Five strategies of emotionally intelligent people

September 7, 2018

We need emotional intelligence because it determines our ability to work with ourselves and others and, therefore, our chances of success.

I was fortunate to learn as a young student that emotional intelligence (EI) is as important as intelligence quotient (IQ). My career as a doctor helped me understand that we can continue to refer to intelligence as a general, all-encompassing quality, but it’s really our ability to confront problems with empathy, imagination, and patience that determine who we are.

Emotional intelligent people are self-aware

When, in 1995, psychologist Daniel Goleman wrote a book and popularised the concept of emotional intelligence, it influenced the way I thought about emotions and human behaviour. It taught me that we are used to crowning mathematical, linguistic or technical intelligence but we do so while observing a deficit: a person is young and bright but restless, rich monetarily but with a hot temper, powerful but depressed.

In pointing out what each of these people lack, we are actually pointing out a shortage of emotional intelligence. The reverse, then, can also be true and an injection of emotional intelligence - or an ability to understand and manage our emotions - can change how we live and work.

As I practised emotional intelligence with my patients in my day-to-day life, I began to unpick human psychology. For example, when I saw a patient’s relative lose her temper, I would know that this, in reality, is unaddressed fear or request for help. I took these lessons with me as I entered the corporate world, and, in doing so, I have now identified a number of strategies that the emotionally intelligent follow.

I like to say – ‘Show me a contemplative, reflective person and I’ll show you a life well-lived. We need emotional intelligence because it determines our ability to work with ourselves and others and, therefore, our chances of success. To do either, it’s important to not just be technically adept but also emotionally sound.'
Analyse your feelings to achieve a balanced state of mind

The emotionally intelligent, therefore, have a filter

The best time to think about your weakness is not during an interview but in the privacy of your home. Emotionally intelligent people meticulously think about their feelings and address them. They are self-aware. They know that a current mood can erroneously influence their thought processes and decision-making, and they must, therefore, not fall for the superficiality.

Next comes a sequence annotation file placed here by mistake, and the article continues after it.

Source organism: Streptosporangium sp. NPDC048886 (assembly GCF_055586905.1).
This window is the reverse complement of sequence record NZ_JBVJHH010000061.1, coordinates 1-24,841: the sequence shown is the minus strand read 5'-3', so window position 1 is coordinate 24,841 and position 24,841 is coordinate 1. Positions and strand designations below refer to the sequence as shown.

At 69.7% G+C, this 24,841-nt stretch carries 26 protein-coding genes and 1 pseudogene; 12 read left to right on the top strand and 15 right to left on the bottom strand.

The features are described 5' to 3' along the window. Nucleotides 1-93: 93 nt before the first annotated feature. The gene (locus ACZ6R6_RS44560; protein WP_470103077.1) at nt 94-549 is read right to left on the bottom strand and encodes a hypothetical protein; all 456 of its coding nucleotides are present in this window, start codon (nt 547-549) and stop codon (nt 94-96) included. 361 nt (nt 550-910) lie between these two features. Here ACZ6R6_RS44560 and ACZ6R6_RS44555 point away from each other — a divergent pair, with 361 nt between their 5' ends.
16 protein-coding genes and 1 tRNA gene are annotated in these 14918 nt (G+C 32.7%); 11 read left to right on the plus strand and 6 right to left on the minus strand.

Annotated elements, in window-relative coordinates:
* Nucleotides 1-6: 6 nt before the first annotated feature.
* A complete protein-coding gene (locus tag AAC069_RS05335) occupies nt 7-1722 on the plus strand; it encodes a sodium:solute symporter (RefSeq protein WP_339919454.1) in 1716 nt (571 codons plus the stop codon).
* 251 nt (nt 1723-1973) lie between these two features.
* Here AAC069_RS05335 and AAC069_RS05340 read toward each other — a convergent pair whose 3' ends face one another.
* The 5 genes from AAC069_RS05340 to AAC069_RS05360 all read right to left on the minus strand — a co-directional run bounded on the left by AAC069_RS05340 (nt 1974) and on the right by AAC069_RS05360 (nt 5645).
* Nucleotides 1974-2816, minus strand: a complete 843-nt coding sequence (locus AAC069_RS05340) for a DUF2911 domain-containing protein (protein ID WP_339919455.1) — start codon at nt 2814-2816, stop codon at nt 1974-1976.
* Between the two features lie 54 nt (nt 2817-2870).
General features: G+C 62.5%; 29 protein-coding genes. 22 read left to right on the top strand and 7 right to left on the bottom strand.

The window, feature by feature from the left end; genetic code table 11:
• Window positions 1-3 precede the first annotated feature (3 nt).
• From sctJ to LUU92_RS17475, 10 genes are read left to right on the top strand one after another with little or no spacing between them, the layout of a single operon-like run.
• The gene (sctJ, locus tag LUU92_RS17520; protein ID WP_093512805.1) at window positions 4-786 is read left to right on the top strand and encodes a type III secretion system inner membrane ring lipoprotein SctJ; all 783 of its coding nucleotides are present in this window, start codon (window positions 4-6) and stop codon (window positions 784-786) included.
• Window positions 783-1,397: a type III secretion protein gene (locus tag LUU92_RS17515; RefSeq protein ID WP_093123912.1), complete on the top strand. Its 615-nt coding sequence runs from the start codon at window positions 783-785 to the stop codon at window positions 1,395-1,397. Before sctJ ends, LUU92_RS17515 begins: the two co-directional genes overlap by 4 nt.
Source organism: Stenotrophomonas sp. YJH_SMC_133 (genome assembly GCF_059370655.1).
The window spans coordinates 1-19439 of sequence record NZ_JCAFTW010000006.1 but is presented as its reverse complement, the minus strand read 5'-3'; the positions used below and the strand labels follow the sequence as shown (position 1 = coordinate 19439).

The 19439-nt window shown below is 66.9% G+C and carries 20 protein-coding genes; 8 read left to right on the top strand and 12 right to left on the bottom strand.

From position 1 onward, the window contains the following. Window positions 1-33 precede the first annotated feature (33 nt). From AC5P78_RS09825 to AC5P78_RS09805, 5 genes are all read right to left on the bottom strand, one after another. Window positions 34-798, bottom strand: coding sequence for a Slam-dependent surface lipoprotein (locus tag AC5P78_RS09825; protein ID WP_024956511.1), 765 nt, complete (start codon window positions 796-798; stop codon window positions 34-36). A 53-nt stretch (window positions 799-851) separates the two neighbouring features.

The emotionally intelligent put in conscious effort to resist becoming a slave to one’s emotions. They instead try to achieve a balanced state of mind. The best strategy, then, to inch closer to equanimity is their practice of pause. Some of us might need a minute, others might need a day or a week - but it’s the pause that allows swirling thoughts to align and make good decisions.

When working with others, it’s not just our own emotions at stake but also those of others.

Therefore, emotionally intelligent people prioritise empathy.

When one has trudged on the path of self-awareness, they’ve automatically also developed empathy, or the power to relate with others. Empathy is not blind agreement but an effort to understand where someone else is coming from and thus build stronger relationships.

Like emotional intelligence, empathy is the most underrated management tool, even though studies on middle management have shown that those with empathy are much more likely to rise.

Management is not about authority or technical prowess, but instead about accomplishing work, and it’s the empathetic leader who has an edge over others in this crucial management task.

In a study on emotional intelligence as the road to success, over 200 managers were observed and they found startling similarities in how they function -

* Emotionally intelligent managers listen more than they speak.

* They spend a significant amount of time in helping their team, offering feedback and ensuring that the line of communication is clear.

* They don’t believe in creating cubicles of power but in decentralisation and empowerment.

* And, finally, the managers who rated the highest on emotional intelligence were also the people who willingly offered appreciation and praise.

Numerous such studies help me infer that emotional intelligence is not a band-aid solution, but, in fact, a way of life that helps all-round development.

Looking within and connecting with ourselves helps us get rid of insecurity and negativity. It helps us build self-awareness and empathy, which then brings another crucial emotionally intelligent quality of being analytical and adaptive. Emotional intelligence is cyclic - it’s about understanding one’s emotions and using that to understand others. But in this process, an emotionally intelligent person continues to contemplate and reflect.

They become resolute thinkers who analyse who and what they are and how they function. They conquer their minds as they pay close attention to their thoughts and habits.

And, in doing so, they develop resilience and an ability to trust, adapt, assimilate, and move on.

It’s therefore that emotionally intelligent people rarely allow failure to spell the end. Instead, they approach it with a contemplative acceptance and move ahead.

They are neither exalted by success nor distressed by failure.

Here are five ways to become more emotionally intelligent at the workplace:

1. Think deeply and analyse your feelings

2. Prevent emotional turmoil by controlling your thoughts and practising patience

3. Understand others and show empathy at workplace  

4. Collaborate with others using trust and adaptation

5. Develop resilience in the face of failure

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